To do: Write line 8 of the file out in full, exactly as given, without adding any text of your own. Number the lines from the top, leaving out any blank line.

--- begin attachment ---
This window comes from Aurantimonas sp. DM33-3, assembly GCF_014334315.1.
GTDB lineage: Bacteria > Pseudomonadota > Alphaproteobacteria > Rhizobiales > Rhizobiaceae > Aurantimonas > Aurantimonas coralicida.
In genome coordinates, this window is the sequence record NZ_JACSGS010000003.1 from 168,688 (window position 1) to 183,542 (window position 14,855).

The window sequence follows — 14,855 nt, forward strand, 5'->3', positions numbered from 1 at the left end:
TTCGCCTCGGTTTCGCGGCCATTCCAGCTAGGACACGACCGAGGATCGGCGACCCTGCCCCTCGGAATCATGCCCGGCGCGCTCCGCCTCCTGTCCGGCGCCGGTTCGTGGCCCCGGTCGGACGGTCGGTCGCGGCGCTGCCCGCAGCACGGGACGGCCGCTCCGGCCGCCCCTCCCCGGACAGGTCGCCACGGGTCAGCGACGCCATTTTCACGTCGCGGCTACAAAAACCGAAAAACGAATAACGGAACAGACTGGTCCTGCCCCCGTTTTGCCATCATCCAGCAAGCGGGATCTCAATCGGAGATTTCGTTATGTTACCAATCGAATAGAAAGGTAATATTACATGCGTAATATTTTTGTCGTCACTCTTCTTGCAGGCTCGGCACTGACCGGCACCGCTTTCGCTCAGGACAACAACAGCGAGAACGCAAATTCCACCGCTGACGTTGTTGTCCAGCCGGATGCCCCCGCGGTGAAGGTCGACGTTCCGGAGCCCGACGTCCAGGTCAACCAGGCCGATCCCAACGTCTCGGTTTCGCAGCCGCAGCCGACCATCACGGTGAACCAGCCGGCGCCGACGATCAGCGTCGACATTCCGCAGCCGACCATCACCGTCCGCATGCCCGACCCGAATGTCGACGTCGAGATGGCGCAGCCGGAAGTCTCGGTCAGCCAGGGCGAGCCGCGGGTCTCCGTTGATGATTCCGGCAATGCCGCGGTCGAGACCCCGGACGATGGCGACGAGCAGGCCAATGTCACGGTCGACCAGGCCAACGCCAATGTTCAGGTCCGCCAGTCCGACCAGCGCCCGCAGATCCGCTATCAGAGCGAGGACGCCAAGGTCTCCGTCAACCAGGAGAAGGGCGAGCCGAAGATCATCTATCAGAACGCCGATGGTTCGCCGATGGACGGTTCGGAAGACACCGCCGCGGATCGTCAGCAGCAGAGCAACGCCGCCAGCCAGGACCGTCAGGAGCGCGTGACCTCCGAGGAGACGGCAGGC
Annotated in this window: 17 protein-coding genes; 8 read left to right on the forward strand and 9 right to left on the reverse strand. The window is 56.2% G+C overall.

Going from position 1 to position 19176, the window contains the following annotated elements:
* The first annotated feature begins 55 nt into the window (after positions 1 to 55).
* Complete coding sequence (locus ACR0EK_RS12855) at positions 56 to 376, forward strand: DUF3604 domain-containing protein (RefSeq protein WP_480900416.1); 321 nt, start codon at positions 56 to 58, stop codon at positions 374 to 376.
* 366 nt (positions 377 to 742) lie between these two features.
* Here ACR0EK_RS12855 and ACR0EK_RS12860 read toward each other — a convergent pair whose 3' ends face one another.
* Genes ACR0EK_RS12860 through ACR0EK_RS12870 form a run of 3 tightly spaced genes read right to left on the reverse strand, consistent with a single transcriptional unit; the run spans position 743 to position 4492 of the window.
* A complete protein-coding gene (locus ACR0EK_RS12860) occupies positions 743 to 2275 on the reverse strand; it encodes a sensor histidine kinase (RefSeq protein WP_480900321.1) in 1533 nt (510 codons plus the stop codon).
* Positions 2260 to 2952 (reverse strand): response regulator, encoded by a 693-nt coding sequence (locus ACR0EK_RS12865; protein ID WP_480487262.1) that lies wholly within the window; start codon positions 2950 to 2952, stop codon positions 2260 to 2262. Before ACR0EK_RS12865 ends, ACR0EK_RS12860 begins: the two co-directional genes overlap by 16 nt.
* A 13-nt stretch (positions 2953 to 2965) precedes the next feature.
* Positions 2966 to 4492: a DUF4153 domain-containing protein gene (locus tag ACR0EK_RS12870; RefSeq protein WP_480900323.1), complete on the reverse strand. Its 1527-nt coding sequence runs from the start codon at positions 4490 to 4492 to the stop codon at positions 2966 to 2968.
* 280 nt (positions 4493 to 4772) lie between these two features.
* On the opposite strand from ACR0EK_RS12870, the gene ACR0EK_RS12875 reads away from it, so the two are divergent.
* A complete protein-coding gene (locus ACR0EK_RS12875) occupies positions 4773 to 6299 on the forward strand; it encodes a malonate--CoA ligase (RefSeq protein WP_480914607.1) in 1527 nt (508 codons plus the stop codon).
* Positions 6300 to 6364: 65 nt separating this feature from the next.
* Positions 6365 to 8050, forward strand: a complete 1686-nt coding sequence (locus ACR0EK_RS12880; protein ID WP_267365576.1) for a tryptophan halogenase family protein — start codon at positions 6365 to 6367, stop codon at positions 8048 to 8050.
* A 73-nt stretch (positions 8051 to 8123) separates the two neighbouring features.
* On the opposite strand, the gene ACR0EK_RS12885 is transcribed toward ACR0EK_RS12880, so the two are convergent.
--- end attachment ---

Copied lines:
* The first annotated feature begins 55 nt into the window (after positions 1 to 55).